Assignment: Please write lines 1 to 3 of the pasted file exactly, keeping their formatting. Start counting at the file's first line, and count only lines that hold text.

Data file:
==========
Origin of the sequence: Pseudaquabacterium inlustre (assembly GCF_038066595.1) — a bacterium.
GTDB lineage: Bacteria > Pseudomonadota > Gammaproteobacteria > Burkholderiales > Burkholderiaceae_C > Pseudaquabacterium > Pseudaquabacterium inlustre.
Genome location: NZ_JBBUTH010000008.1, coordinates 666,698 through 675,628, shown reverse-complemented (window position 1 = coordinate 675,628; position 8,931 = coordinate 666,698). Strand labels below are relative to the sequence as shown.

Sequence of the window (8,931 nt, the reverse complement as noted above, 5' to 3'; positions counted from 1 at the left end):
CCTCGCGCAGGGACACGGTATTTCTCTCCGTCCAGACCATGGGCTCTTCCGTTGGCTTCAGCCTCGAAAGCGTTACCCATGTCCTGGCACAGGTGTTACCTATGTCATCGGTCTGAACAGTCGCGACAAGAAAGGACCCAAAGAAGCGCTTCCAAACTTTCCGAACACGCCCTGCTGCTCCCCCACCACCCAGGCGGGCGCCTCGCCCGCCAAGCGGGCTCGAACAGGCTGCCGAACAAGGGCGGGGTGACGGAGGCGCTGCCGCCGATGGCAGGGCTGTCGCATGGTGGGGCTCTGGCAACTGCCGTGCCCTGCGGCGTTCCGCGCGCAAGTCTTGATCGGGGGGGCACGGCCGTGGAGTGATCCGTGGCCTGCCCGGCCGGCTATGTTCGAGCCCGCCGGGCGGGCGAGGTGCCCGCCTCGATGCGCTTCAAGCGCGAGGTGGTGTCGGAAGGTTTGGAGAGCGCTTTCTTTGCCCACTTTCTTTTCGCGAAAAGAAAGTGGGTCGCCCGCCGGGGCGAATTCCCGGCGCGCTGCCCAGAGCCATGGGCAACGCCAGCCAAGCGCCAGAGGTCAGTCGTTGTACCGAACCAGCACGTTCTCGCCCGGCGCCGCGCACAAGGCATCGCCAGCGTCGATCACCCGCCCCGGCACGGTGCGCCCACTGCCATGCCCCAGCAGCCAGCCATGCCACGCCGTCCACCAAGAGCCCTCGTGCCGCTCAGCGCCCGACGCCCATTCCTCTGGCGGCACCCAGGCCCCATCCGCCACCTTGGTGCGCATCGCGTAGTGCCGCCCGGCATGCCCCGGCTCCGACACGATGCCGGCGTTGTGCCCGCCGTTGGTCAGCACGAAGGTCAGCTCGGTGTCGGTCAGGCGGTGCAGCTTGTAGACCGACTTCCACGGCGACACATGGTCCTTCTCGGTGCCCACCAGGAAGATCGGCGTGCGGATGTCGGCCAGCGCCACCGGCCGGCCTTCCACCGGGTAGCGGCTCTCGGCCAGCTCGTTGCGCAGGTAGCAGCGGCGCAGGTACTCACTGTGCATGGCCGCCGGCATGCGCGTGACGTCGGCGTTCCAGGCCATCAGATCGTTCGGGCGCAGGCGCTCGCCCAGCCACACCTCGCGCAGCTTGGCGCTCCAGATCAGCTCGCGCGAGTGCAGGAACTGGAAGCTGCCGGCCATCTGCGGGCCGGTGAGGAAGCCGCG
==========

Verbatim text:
Origin of the sequence: Pseudaquabacterium inlustre (assembly GCF_038066595.1) — a bacterium.
GTDB lineage: Bacteria > Pseudomonadota > Gammaproteobacteria > Burkholderiales > Burkholderiaceae_C > Pseudaquabacterium > Pseudaquabacterium inlustre.
Genome location: NZ_JBBUTH010000008.1, coordinates 666,698 through 675,628, shown reverse-complemented (window position 1 = coordinate 675,628; position 8,931 = coordinate 666,698). Strand labels below are relative to the sequence as shown.